|Matthew Henry's Concise Commentary|
23:33-44 In the feast of Tabernacles there was a remembrance of their dwelling in tents, or booths, in the wilderness, as well as their fathers dwelling in tents in Canaan; to remind them of their origin and their deliverance. Christ's tabernacling on earth in human nature, might also be prefigured. And it represents the believer's life on earth: a stranger and pilgrim here below, his home and heart are above with his Saviour. They would the more value the comforts and conveniences of their own houses, when they had been seven days dwelling in the booths. It is good for those who have ease and plenty, sometimes to learn what it is to endure hardness. The joy of harvest ought to be improved for the furtherance of our joy in God. The earth is the Lord's, and the fullness thereof; therefore whatever we have the comfort of, he must have the glory of, especially when any mercy is perfected. God appointed these feasts, Beside the sabbaths and your free-will offerings. Calls to extraordinary services will not excuse from constant and stated ones.
Verses 33-36. - The third of the great festivals, the Feast of Tabernacles - beginning on the 15th of Tisri, as the Feast of Unleavened Bread began on the 15th of Nisan - lasted seven days, and was followed by an octave; on two days, the first day and its octave, there is to be an holy convocation, and on these no servile work is to be done. The eighth day is also a solemn assembly. The meaning of the word atzereth, translated a solemn assembly, is doubtful. It occurs ten times in the Hebrew Scriptures, and appears to signify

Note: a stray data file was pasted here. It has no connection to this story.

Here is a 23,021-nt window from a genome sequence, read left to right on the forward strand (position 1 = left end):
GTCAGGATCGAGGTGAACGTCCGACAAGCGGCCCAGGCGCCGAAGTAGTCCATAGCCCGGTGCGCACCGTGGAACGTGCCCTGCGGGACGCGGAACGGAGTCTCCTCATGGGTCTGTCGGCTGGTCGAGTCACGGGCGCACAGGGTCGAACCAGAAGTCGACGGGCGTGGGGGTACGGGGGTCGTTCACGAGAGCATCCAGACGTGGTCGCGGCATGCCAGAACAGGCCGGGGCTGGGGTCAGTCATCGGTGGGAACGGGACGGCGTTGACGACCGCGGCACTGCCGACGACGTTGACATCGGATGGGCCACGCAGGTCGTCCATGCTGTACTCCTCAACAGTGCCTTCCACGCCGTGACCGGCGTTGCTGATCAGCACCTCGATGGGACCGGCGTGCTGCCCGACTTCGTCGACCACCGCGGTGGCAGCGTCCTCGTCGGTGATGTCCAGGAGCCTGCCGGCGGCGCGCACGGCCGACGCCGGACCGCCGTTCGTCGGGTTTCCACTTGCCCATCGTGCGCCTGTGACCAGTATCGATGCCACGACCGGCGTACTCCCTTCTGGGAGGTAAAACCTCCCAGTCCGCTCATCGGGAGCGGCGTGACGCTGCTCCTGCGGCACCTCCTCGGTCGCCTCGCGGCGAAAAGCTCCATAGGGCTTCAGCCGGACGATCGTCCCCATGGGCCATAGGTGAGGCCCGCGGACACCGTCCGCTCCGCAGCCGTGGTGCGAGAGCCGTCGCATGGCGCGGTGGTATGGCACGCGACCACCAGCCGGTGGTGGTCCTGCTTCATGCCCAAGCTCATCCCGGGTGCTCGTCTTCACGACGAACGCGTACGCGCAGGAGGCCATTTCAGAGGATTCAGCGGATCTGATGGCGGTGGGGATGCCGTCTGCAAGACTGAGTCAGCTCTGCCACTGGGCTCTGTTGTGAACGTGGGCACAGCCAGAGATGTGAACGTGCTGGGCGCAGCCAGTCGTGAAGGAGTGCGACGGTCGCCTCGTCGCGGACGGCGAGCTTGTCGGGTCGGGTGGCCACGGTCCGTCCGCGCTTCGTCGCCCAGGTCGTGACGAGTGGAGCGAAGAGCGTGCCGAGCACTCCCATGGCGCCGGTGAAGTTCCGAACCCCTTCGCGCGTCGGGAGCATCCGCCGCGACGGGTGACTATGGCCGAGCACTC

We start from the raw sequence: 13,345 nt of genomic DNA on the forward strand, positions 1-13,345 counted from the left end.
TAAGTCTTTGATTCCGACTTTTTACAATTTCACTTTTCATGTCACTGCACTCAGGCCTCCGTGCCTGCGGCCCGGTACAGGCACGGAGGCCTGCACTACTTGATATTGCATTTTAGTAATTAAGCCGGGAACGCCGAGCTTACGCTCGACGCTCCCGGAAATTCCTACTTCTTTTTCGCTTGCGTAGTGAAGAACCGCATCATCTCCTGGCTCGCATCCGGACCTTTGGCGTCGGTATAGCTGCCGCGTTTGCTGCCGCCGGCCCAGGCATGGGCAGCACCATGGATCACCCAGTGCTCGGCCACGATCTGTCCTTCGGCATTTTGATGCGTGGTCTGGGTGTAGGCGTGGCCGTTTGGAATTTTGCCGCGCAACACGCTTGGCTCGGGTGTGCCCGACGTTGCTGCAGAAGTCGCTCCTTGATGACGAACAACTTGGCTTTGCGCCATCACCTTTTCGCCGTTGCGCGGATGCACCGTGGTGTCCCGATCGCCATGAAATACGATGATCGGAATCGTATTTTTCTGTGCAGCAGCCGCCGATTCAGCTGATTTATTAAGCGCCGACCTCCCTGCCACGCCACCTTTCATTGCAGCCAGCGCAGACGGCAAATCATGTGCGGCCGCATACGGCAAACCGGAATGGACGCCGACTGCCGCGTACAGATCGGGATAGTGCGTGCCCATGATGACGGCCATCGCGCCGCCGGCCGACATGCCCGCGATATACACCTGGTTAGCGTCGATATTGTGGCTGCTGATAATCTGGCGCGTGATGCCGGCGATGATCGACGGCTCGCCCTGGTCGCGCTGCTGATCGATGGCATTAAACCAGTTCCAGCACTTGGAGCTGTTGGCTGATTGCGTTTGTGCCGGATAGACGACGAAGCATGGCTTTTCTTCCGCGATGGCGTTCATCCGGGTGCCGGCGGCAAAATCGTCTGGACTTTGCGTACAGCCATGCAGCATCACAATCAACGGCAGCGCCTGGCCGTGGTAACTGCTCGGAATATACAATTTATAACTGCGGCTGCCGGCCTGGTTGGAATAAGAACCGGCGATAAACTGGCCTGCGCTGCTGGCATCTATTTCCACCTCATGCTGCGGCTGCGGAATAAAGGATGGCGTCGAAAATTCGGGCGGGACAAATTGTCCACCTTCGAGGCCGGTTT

(1) the last day of a feast (see John 7:37, where mention is made of "the last day, that great day of the feast");
(2) a solemn assembly held on the last day of a feast; whence it comes to mean
(3) a solemn assembly. The Jews gave the name to the Feast of Pentecost, as being the close of the Feast of Unleavened Bread. On each of the seven days of the Feast of Tabernacles was to be offered an offering made by fire unto the Lord. The sacrifices to be offered are enumerated in Numbers 29:12-38. There were to be sacrificed two rams, and fourteen iambs, and bullocks diminishing by one a day from thirteen on the first day to seven on the last. These formed the burnt sacrifices. The sin offering on each day was one kid of the goats. On the eighth day the burnt offering consisted of one bullock, one ram, seven lambs, and the sin offering, as before, of one kid of the goats. Thus there were offered in all, in the eight days, seventy-one bullocks, fifteen rams, one hundred and five lambs, and eight kids, beside meat and drink offerings.
Gill's Exposition of the Entire Bible
And the Lord spake unto Moses,.... Concerning the feast of tabernacles here repeated and enlarged upon:
saying; as follows.
Leviticus 23:33 Parallel Commentaries
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